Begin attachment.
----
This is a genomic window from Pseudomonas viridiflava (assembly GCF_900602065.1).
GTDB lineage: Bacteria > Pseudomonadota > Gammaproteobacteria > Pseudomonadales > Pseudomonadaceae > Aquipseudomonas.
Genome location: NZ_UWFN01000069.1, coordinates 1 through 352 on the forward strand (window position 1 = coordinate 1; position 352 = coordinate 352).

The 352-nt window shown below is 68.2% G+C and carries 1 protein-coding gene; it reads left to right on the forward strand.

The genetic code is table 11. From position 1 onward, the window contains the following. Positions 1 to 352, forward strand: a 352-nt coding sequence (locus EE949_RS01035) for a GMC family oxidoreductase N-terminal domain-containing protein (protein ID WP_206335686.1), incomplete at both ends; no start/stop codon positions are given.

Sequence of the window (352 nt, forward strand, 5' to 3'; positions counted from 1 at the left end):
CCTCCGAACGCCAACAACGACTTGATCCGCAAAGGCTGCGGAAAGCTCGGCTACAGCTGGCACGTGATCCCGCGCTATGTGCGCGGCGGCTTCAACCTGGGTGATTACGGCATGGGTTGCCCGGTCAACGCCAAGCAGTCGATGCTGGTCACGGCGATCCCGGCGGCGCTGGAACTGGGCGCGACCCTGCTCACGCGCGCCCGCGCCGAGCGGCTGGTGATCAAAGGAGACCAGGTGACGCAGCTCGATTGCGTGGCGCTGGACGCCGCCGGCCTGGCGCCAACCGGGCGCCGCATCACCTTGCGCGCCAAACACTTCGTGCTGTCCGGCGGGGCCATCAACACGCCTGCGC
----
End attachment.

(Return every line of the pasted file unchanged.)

This is a genomic window from Pseudomonas viridiflava (assembly GCF_900602065.1).
GTDB lineage: Bacteria > Pseudomonadota > Gammaproteobacteria > Pseudomonadales > Pseudomonadaceae > Aquipseudomonas.
Genome location: NZ_UWFN01000069.1, coordinates 1 through 352 on the forward strand (window position 1 = coordinate 1; position 352 = coordinate 352).

The 352-nt window shown below is 68.2% G+C and carries 1 protein-coding gene; it reads left to right on the forward strand.

The genetic code is table 11. From position 1 onward, the window contains the following. Positions 1 to 352, forward strand: a 352-nt coding sequence (locus EE949_RS01035) for a GMC family oxidoreductase N-terminal domain-containing protein (protein ID WP_206335686.1), incomplete at both ends; no start/stop codon positions are given.

Sequence of the window (352 nt, forward strand, 5' to 3'; positions counted from 1 at the left end):
CCTCCGAACGCCAACAACGACTTGATCCGCAAAGGCTGCGGAAAGCTCGGCTACAGCTGGCACGTGATCCCGCGCTATGTGCGCGGCGGCTTCAACCTGGGTGATTACGGCATGGGTTGCCCGGTCAACGCCAAGCAGTCGATGCTGGTCACGGCGATCCCGGCGGCGCTGGAACTGGGCGCGACCCTGCTCACGCGCGCCCGCGCCGAGCGGCTGGTGATCAAAGGAGACCAGGTGACGCAGCTCGATTGCGTGGCGCTGGACGCCGCCGGCCTGGCGCCAACCGGGCGCCGCATCACCTTGCGCGCCAAACACTTCGTGCTGTCCGGCGGGGCCATCAACACGCCTGCGC